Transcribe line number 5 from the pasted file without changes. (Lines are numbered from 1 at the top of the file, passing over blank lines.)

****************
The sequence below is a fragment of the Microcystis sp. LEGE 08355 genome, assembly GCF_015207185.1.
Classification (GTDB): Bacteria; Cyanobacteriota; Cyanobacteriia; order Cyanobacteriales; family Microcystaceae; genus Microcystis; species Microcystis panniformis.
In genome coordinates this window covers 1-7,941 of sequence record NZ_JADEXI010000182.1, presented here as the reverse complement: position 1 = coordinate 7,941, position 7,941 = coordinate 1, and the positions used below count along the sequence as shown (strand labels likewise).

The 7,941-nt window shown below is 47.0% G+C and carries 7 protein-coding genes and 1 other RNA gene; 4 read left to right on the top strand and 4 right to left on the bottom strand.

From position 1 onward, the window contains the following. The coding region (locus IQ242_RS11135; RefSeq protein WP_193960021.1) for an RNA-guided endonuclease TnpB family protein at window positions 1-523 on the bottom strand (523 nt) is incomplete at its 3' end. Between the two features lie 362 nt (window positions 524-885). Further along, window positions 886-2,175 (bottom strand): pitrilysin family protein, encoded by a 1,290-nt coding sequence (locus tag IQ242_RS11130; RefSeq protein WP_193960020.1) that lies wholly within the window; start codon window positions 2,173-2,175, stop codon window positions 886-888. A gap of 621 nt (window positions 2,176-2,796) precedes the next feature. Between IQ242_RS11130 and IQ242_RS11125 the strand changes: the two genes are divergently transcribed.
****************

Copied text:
From position 1 onward, the window contains the following. The coding region (locus IQ242_RS11135; RefSeq protein WP_193960021.1) for an RNA-guided endonuclease TnpB family protein at window positions 1-523 on the bottom strand (523 nt) is incomplete at its 3' end. Between the two features lie 362 nt (window positions 524-885). Further along, window positions 886-2,175 (bottom strand): pitrilysin family protein, encoded by a 1,290-nt coding sequence (locus tag IQ242_RS11130; RefSeq protein WP_193960020.1) that lies wholly within the window; start codon window positions 2,173-2,175, stop codon window positions 886-888. A gap of 621 nt (window positions 2,176-2,796) precedes the next feature. Between IQ242_RS11130 and IQ242_RS11125 the strand changes: the two genes are divergently transcribed.